Short Sale… or Subject-To?

Posted on April 13, 2016 by

I recently marketed to people who have second homes and are either close to being upside down on the mortgage or they are in foreclosure.  So far, I’ve closed on 2 deals from this marketing.  One of the leads owned a house in Sanford:  1,050 sq ft, 3 bedrooms, 1 ½ baths, living room, kitchen with dine-in area, separate laundry room and 1 carport.  The house was in great shape. It was a block house and really only needed about $3,000 to $4,000 worth of work if I wanted to retail it. 

I partnered with one of my Apprentice Students and we reviewed all the facts about the house.  The A/C unit was only a couple years old, it still had a wall furnace that could be disconnected, it had newer vinyl windows and just needed a little TLC.  There was an outstanding mortgage on the home for $29,000 and my offer was $27,500.  The mortgage payment amount was $600.00 a month (PITI), principal, interest, taxes and insurance. 

I really wanted to take this house subject to the underlying financing and keep it as a rental.  I was dealing with an 80 year old Seller, via his children.  They just wanted to be out from underneath the home and didn’t want to keep the mortgage on the property.

After several changes to the contract, we agreed to purchase the property CASH for the mortgage balance ($29,000) and pay all the closing costs.  There was a family member living in the house and we couldn’t close until he vacated the property.  We filed an Affidavit of Purchase and Sale on the Property and chose not to show the house during the time we had it under contract, and we waited until it closed. 

The issue was that the family members just wanted the mortgage out of the Seller’s name and would not consider a subject-to; however, in my opinion, if we would have just walked away from the deal to let it sit for a day or two, they might have agreed to our subject-to terms.  My partner didn’t want to wait and I was still arguing over the difference of my price and their price.  She came into my office and said “Let’s just take it for $29,000 and move on!”  So … we took it for that price.

The comparables in the area ranged from $65,000-$103,000 and we could have decided just to fix it and then retail it.  One determining fact was that, in that price range, it would probably be an FHA buyer.  An FHA Loan requires that the new Seller (us) hold the property for 91 days before signing a contract with a Buyer.  This loan also requires two appraisals to justify the sales price (which meant we needed 6 solid sold comps to justify our price, no more than 1 mile away which I usually will only go .5 miles away).  In light of those guidelines, we decided just to sell it as-is.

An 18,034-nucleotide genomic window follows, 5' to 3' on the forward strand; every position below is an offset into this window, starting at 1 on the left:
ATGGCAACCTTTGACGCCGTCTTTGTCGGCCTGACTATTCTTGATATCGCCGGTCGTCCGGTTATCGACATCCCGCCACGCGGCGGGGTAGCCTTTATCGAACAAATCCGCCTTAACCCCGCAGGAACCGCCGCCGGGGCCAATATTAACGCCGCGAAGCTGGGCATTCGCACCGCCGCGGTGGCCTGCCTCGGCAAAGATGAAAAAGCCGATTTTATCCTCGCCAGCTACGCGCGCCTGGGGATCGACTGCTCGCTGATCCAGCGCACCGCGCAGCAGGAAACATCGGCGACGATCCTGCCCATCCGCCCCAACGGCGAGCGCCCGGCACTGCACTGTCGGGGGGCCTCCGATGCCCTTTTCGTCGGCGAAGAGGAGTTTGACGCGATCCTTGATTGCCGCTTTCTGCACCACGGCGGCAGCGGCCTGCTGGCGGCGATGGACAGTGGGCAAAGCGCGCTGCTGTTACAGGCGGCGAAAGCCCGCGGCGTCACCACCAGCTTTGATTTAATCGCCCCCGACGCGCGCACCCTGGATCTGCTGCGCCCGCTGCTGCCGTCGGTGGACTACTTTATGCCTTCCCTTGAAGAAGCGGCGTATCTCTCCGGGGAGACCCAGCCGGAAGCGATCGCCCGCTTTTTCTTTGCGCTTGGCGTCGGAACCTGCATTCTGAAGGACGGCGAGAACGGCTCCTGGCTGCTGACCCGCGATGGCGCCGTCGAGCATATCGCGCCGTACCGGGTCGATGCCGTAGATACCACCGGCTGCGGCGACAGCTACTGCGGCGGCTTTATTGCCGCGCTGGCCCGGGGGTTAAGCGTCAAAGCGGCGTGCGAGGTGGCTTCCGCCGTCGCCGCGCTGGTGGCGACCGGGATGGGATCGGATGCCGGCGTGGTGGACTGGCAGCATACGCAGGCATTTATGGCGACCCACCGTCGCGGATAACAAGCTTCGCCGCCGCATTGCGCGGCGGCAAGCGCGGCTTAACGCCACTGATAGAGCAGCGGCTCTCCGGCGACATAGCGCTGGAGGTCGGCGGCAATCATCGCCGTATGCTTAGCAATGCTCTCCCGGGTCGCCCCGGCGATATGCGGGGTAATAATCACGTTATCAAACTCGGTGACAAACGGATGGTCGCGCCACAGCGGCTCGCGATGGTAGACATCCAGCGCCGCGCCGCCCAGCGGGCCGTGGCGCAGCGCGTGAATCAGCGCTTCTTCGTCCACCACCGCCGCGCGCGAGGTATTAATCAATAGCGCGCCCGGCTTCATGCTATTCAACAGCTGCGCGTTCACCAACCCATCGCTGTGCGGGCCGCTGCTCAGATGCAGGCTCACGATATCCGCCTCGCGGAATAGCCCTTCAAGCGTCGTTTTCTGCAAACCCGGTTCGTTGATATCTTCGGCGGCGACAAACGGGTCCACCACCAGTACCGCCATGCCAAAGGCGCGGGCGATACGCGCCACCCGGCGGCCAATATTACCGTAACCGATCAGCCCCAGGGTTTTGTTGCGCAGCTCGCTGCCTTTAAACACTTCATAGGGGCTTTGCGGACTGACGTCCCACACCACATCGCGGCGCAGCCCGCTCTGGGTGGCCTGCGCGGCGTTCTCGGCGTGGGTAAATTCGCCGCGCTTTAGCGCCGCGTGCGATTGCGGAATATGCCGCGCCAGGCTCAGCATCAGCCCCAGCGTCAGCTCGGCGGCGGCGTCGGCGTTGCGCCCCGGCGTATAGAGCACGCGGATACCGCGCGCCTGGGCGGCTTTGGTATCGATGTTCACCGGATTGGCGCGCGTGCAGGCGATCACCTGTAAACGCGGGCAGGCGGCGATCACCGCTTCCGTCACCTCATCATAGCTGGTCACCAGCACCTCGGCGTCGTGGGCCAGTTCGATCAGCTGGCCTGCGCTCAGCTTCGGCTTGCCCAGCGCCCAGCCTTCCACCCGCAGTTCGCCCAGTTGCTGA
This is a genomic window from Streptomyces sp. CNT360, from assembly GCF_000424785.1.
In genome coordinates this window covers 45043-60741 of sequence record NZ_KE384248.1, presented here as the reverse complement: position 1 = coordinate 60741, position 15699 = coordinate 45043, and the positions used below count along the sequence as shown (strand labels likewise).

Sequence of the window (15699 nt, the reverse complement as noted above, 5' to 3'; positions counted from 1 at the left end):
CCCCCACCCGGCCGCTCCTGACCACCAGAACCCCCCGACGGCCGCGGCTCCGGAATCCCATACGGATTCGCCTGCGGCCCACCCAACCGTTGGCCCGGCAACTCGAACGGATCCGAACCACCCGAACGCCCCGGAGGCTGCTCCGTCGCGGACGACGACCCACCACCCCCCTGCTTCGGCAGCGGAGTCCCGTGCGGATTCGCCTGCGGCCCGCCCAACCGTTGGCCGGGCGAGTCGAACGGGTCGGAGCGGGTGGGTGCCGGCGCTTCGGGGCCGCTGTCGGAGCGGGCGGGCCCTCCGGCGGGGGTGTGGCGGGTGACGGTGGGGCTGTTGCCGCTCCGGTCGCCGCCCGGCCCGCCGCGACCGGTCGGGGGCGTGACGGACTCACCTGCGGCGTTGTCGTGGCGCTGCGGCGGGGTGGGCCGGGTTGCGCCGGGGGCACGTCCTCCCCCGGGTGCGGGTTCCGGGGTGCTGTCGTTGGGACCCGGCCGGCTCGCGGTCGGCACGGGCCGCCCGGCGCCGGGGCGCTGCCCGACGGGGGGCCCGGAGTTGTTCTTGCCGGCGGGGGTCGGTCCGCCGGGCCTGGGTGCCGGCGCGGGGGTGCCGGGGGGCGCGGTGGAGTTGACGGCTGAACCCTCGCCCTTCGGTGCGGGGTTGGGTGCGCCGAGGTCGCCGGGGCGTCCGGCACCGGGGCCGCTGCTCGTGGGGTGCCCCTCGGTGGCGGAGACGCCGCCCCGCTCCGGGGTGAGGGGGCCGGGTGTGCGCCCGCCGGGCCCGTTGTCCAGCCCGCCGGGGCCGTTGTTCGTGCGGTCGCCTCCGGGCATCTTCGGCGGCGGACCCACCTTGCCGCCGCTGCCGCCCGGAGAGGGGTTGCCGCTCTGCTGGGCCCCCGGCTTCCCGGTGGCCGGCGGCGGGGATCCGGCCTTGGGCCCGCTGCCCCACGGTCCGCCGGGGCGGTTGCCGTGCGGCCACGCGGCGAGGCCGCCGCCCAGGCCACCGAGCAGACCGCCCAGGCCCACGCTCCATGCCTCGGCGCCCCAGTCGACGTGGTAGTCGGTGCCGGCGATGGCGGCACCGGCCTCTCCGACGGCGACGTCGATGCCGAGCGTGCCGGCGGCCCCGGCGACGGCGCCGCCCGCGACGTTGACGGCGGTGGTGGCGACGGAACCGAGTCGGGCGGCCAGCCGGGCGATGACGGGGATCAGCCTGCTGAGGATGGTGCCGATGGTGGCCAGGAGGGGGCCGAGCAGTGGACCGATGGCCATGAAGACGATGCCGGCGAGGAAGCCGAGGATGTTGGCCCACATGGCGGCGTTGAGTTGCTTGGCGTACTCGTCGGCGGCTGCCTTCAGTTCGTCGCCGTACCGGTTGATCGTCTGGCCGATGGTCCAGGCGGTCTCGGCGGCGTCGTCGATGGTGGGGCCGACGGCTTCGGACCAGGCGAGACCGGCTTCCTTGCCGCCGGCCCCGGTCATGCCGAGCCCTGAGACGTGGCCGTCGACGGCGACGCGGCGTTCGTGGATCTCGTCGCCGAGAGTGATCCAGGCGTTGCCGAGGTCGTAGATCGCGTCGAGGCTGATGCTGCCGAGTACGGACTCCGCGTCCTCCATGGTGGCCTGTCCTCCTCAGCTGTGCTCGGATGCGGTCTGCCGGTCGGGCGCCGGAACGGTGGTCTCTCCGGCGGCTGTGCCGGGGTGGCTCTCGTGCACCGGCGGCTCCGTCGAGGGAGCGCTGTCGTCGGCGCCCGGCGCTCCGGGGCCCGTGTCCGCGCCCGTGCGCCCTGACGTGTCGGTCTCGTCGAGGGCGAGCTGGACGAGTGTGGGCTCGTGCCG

Due to the other deals in process, neither of us had the time to hold my Open House Auction that I teach in my Foreclosures Gone Wild Course, so we decided just to list it on the MLS with a 3% commission to selling agent, when I normally only offer 2.5% commission on this type of deal.  We priced the house at $56,000 and received multiple offers and asked for the highest and best offer.  We ended up with a CASH offer at $57,100 which we accepted.  We purchased the property in January and then closed in February, which was a total of 18 days. 

Our gross profit was $23,000; however, we broke it down further as to how many letters we mailed out, how much we paid for labor, supplies, postage and the cost of the money plus holding costs including utilities.  In the end, it was a total of $18,000 true profit split between the both of us.  This did not include the 2nd house that we did take subject-to in Oviedo for $143,000 that will sell for $210,000 in June with the current tenants paying $1,500 a month with a management company.  This house has a negative cash flow of $400 a month, needs minor repairs and will soon bring us a profit of $50,000 after all expenses are paid off.

When looking at all types of deals, especially pre-foreclosures, you should know how much it costs to bring a mortgage current and see if there is any way that you can bring it current and profit more on a subject-to, versus the cost of private or hard money.  Also, you need to have two exit strategies, either fix it up and rent it or sell it “as-is.”  Look at all of your holding costs and how long you will have to hold it to get a buyer.  I would always suggest using a 4-month holding costs number, as FHA Buyers are the bulk of our buyers right now and seasoning is an issue for a Seller using an FHA Buyer.

Just remember when you are marketing, you may come across a deal that you might be able to offer terms and cash.  Always figure out your holding costs and make a win-win situation.

Please keep sending me your questions and topics that you would like to hear about, so I can be sure to keep feeding you with the information that you need in order to move confidently through 2016 and bring your Real Estate Dreams to Life!

Happy Negotiating!

Kimberlee Frank

Kimberlee FrankKimberlee Frank is a Master Negotiator who has closed over 600 deals since 1998. She is a Mentor, Trainer, Author and Real Estate Broker teaching Investors and Realtors how to creatively purchase and sell short sales with her Step-by-Step System. She has helped Investors and Realtors earn hundreds of thousands of dollars.

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